In a totalitarian regime, you never know the mistakes that are made. But in a democracy, if anybody does something wrong, against the will of the people, it will float to the surface. The whole people are looking.
—Hosni Mubarak in an interview from Sandcastles: The Arabs in Search of the Modern World by Milton Viorst (Knopf, 1994)
Late last March Muammar Qaddafi, whose official title is Brother Leader of the Great Libyan Arab People’s Jamahiriya, hosted a summit meeting of Arab heads of state. Leaders of the twenty-two Arab League member countries had gathered dozens of times since the first such meeting in 1964, but never before in Libya. Given Qaddafi’s penchant for rambling incoherence and his regime’s reputation for shambolic management, delegates rather dreaded the event, particularly since it was to be held not in the Libyan capital, Tripoli, but in Qaddafi’s bleak little hometown of Sirte, three hundred kilometers away.
Rakhshanda Jalil writes in The Hindu, 27 February 2011, about “that elusive connect with India when she was least expecting it” on a visit to Karachi, Pakistan. The title of her piece is “A city not unlike home.”
I am always amused when Indians are surprised and taken aback by Pakistanis (whether in Karachi or Lahore or elsewhere) who “speak Urdu and English with almost equal aplomb” or by their “silk sarees and natty blazers” or by their possible cosmopolitanism!!! (Class is class, unfortunately, and the élite exhibit their privileges in similar ways all over the region!) Does it not, if just remotely, smack of the loaded “praise”: “Gee! Obama is so articulate!” — also known as “the racism of lowered expectation”? Why would Indians expect otherwise from their class-affiliates on the other side of the border? Or is it that Bollywood’s Pakistan-bashing fantasies are actually swallowed uncritically — hook, line, and sinker — even (or perhaps especially) by the educated Indians, eliciting “fears about Kalashnikov-toting Taliban and marauding Muhajirs.”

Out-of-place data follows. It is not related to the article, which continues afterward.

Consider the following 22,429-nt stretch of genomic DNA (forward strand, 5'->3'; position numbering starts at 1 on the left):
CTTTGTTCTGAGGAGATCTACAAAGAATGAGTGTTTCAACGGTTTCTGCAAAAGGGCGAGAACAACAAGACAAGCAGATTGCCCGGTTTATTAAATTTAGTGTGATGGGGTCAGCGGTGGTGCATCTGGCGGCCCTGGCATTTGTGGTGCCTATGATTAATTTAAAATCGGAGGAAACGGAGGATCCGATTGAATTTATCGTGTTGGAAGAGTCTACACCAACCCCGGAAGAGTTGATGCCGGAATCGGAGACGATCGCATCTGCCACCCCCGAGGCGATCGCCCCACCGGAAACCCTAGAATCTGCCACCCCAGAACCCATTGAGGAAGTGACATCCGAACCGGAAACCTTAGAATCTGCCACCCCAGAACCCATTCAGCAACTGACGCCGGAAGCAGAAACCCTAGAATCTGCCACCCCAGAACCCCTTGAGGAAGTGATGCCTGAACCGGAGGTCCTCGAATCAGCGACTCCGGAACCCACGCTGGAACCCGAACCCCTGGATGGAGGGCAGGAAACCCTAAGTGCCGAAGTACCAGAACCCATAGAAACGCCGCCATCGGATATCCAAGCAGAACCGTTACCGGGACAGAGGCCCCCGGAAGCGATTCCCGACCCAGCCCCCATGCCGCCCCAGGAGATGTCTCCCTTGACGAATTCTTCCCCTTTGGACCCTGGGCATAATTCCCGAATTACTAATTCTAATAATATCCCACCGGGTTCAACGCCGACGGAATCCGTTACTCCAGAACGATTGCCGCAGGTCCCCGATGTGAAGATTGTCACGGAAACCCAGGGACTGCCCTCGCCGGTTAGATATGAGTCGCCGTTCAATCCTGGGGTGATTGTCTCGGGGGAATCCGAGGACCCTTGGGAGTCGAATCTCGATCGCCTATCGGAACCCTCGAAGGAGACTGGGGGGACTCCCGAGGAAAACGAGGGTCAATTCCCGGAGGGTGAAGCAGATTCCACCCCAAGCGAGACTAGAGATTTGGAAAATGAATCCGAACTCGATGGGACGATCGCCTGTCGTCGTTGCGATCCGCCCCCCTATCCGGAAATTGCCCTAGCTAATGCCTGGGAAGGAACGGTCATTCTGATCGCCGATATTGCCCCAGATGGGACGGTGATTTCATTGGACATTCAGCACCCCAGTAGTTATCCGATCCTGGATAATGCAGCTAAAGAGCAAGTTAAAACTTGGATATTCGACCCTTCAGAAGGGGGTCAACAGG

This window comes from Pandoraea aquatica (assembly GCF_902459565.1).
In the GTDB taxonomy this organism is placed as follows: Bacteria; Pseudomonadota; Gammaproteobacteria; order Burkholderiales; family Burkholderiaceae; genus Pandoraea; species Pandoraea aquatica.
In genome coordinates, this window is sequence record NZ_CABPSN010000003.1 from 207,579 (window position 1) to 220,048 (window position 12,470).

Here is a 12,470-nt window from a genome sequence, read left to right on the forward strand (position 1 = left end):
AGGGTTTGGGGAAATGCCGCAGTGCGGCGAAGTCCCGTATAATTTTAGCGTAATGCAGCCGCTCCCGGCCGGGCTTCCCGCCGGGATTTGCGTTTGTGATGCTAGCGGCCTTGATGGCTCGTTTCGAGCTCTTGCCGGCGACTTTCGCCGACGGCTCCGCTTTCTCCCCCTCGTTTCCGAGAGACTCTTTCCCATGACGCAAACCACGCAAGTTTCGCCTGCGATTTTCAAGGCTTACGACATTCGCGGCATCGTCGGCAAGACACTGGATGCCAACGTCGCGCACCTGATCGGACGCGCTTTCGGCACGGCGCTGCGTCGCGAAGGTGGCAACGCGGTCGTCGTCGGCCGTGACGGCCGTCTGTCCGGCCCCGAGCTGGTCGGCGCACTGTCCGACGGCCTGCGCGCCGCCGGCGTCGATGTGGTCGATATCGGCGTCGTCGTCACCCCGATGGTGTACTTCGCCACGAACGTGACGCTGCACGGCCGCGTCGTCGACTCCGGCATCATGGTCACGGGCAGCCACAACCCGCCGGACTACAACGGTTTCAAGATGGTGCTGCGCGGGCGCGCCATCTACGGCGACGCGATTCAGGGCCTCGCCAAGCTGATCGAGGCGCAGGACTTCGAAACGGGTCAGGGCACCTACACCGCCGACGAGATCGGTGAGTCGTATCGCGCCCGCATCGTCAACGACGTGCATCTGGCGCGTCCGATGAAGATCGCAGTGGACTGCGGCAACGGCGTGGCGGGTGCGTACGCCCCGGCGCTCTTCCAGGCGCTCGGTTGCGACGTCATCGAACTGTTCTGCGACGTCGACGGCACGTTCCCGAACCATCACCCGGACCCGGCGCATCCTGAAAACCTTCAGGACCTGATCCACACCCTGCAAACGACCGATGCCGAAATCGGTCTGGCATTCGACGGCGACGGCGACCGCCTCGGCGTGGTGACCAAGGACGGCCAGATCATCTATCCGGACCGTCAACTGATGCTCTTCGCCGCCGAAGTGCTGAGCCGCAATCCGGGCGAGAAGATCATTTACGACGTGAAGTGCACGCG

And by the way, Pakistanis are not all “tall, well-built, good-looking people,” especially under the normative definition of “good-looking” in South Asia (fair-skinned or with a “wheatish complexion”) — thank god for the latter! Sadly, the former two ascriptions, of course, too easily go awry given malnutrition due to poverty. Continue reading “An Élite Not Unlike Ours! Who’d Have Guessed?!”
The company, based in Mishor Edomim Industrial Park, an Israeli settlement in the West Bank, markets its devices and bottles under a ‘Made in Israel’ label. By doing so, SodaStream (also known as Soda Club), world leader of home beverage carbonating devices, misleads consumers in Europe and the United States.
SodaStream misleadingly markets its devices and bottles under the Made in Israel label while in fact these products were manufactured in the Mishor Edomim Industrial Park, an illegal settlement in the occupied West Bank.
The company has recently faced a ruling by the European Court of Justice, stating that goods produced in settlements should not be considered as made in Israel and enjoys the tax exempt of the EU-Israel Association Agreement.